If you eat moldy butter, you may experience nausea or vomiting. In technicality, this is known as “food objection” rather than food poisoning.
I’ll be clear, though: food-induced nausea sucks either way. Don’t eat moldy butter!
What happens if you eat moldy butter?
If you’ve ever found a tub of butter in your fridge covered in mold, you may have wondered if it’s still safe to eat.
In fact, I’ve heard of people cutting the mold off your butter and eating it. Good as new, right?
The short answer is that it’s not going to kill you, but it could make you sick. Mold can cause gastrointestinal issues like nausea and vomiting and allergic reactions in some people. Additionally, eating moldy butter could trigger a dangerous anaphylactic reaction if you’re allergic to mold.
If you find mold on your butter, it’s best to throw it out and buy a new tub or stick.
Eating a little mold isn’t likely to cause severe harm, but why take the risk? Regarding food, it’s always better to err on the side of caution.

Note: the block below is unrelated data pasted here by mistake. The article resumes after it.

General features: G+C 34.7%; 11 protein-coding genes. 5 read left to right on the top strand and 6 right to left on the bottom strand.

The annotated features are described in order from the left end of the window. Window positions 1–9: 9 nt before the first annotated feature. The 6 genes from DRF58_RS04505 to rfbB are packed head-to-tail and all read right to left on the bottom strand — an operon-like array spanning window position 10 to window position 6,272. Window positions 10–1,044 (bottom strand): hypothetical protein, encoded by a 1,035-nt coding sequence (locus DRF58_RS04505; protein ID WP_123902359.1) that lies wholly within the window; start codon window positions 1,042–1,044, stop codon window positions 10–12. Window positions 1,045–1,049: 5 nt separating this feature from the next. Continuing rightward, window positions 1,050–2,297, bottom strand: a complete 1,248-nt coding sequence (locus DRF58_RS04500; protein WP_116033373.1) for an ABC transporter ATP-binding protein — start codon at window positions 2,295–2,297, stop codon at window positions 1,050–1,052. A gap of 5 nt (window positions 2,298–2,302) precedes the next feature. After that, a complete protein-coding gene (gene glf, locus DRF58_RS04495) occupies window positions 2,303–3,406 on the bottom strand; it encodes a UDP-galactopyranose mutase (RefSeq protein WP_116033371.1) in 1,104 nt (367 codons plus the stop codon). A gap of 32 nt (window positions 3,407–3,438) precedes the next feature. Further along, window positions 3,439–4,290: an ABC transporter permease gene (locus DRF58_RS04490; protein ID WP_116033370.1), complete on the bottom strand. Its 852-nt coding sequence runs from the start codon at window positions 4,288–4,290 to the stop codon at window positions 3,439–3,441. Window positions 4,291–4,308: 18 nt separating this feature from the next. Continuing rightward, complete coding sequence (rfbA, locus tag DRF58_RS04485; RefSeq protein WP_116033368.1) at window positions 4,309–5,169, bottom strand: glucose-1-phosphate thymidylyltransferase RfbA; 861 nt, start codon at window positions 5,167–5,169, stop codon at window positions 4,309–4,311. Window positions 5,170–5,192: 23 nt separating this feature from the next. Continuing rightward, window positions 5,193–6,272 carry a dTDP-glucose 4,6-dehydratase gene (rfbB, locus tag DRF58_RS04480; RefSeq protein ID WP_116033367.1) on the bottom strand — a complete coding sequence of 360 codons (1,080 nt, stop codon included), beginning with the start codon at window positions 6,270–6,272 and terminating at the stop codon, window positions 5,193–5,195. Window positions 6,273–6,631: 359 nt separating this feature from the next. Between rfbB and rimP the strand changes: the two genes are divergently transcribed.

Should butter be refrigerated?
Many families keep their butter on the kitchen counter in a butterbell. Is this permissible, or should they refrigerate their butter?
While you don’t need to refrigerate your butter, it will last much longer if you do. Storing your butter at room temperature will keep it for about two weeks compared to 1 to 3 months if you keep it in the fridge.
So, what’s the practical takeaway? If you plan to use all your butter within two weeks, storing it in the kitchen is alright. Be sure to store it in a cool, dry place that is not in direct sunlight.
However, if you can, you should still try to keep it refrigerated. It’s a lot easier to take the safe route and know that the food you’re eating is safe.
How do you know if butter has gone bad?